Cytochemistry of the functional domains of the nucleus in normal and in pathologic conditions

N. M. Maraldi, N. Zini, S. Santi, A. Ognibene, R. Rizzoli, G. Mazzotti, F. A. Manzoli

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By means of ultrastructural cytochemistry significant advances have been made in understanding the functional roles of many nuclear domains. This review gives schematic information about the main nuclear domains involved in replication, transcription, processing and transport of the transcripts in normal and in pathologic conditions. Particular attention is paid to a functional domain that appears to be involved in signal transduction. Data are reported on the intranuclear specific localization of key elements of the polyphosphoinositide signal transduction system in different cell types including human osteosarcoma cell lines. Compared with the compartmentalization of the cytoplasm, the nucleus has long been considered as relatively unstructured. On the other hand, fundamental nuclear functions, such as DNA replication and RNA transcription, can be molecularly characterized also in cell-free systems, suggesting that supramolecular organization is not so strictly required as for other cell functions occurring within intact cytoplasmic organelles. Nevertheless, a stringent organization is required for packing about 200 cm of DNA in the about 30 μm3 of the nucleus. In the absence of membrane-delimited organelles, the nuclear organization is based on functional compartments, or domains, whose spatial localization involves the nuclear matrix, which shares many properties with the cytoskeleton. The nuclear domains are defined as structural compartments, not necessarily stable but dynamically variable, which perform specific metabolic functions through the partitioning of molecular complexes. Their identification has been made possible in the last few years by the development of specific nuclear probes for confocal and electron microscope immunocytochemistry. Therefore, the complex network of structures and enzymatic functions that make up the nucleus is in several cases yielding to molecular analysis, but a large part remains unknown (Strouboulis and Wolffe, 1996; Laemmli and Tjian, 1996). Rapid advances in understanding the functional role of the nuclear domains have been made recently: in particular, of the nuclear envelope, of the nucleolus, and of RNA splicing. In other cases, e.g. the precise localization of the nuclear domains involved in signal transduction, much remains to be clarified (Forbes and Johnson, 1997). It is conceivable that in the near future unexpected new nuclear domains will come to light and new nuclear functions may emerge, especially in the field of post-transcriptional processing and transport of RNAs, and in the relationships between the nucleoskeleton and enzymic fixed sites involved in replication, transcription and signal transduction. The aim of this review is to provide information about the morphological characteristics, the associated functions and the molecular composition of the main nuclear domains found to date. To simplify the exposition, the main data on each nuclear domain are reported in Tables, together with the principal references on the subject. Figures refer to original findings on some aspects of nuclear domain organization.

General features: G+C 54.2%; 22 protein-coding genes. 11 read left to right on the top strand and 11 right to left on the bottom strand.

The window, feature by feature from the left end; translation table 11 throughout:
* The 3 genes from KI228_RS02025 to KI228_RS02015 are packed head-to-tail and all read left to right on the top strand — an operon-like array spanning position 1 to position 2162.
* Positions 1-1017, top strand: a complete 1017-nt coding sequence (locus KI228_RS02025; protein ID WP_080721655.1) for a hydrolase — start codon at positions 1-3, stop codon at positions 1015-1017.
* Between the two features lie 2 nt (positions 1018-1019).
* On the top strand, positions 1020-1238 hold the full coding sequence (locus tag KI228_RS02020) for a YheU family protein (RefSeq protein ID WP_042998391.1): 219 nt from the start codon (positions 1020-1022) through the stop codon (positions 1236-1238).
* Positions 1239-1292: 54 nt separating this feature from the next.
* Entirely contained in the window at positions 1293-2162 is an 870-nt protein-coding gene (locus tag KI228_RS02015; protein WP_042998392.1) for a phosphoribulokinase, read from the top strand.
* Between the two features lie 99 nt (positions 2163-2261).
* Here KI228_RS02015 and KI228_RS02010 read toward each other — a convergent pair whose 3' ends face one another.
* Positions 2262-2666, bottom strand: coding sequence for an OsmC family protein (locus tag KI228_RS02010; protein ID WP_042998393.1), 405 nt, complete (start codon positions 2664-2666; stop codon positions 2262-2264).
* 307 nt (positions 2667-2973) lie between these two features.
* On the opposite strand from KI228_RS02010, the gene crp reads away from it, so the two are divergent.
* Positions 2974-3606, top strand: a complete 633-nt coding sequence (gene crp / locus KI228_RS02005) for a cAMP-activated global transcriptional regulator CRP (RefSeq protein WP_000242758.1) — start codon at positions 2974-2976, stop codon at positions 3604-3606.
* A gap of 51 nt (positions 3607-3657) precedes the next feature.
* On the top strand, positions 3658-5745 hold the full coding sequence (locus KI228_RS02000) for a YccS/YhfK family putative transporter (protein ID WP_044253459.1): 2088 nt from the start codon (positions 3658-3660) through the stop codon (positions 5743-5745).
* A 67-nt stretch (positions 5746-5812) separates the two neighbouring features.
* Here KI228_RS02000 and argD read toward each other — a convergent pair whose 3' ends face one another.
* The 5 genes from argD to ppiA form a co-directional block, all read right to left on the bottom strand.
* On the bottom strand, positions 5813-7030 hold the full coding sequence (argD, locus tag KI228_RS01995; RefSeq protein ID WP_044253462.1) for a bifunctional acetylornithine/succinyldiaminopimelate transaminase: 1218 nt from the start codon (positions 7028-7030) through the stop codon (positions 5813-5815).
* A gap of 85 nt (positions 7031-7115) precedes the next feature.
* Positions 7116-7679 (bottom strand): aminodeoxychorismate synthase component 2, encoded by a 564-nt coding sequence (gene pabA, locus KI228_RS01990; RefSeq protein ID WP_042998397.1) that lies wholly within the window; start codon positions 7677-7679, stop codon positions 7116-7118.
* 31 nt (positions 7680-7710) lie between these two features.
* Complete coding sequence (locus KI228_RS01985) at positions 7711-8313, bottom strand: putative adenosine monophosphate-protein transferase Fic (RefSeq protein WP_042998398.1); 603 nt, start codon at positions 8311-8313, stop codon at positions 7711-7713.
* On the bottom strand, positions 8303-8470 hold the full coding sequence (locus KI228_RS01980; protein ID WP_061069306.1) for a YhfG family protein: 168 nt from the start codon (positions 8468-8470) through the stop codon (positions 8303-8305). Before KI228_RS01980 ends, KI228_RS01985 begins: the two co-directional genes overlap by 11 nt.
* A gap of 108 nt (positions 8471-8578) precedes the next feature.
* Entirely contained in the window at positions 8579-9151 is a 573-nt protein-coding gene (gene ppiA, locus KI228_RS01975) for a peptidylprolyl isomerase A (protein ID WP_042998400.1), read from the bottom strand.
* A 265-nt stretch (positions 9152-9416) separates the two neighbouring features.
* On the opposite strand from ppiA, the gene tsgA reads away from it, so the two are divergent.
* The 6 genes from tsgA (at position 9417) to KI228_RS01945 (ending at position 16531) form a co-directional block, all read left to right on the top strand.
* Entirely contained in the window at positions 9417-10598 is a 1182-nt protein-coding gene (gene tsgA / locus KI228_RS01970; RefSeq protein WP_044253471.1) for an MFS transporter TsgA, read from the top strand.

Original languageEnglish
Pages (from-to)41-53
Number of pages13
JournalEuropean journal of histochemistry : EJH
Issue numberSPEC. ISS.
Publication statusPublished - 1998


  • Human osteosarcoma
  • Immunocytochemistry
  • Nuclear domains
  • Pathologic alterations
  • Signal transduction

ASJC Scopus subject areas

  • Animal Science and Zoology
  • Cell Biology
  • Developmental Biology
  • Anatomy


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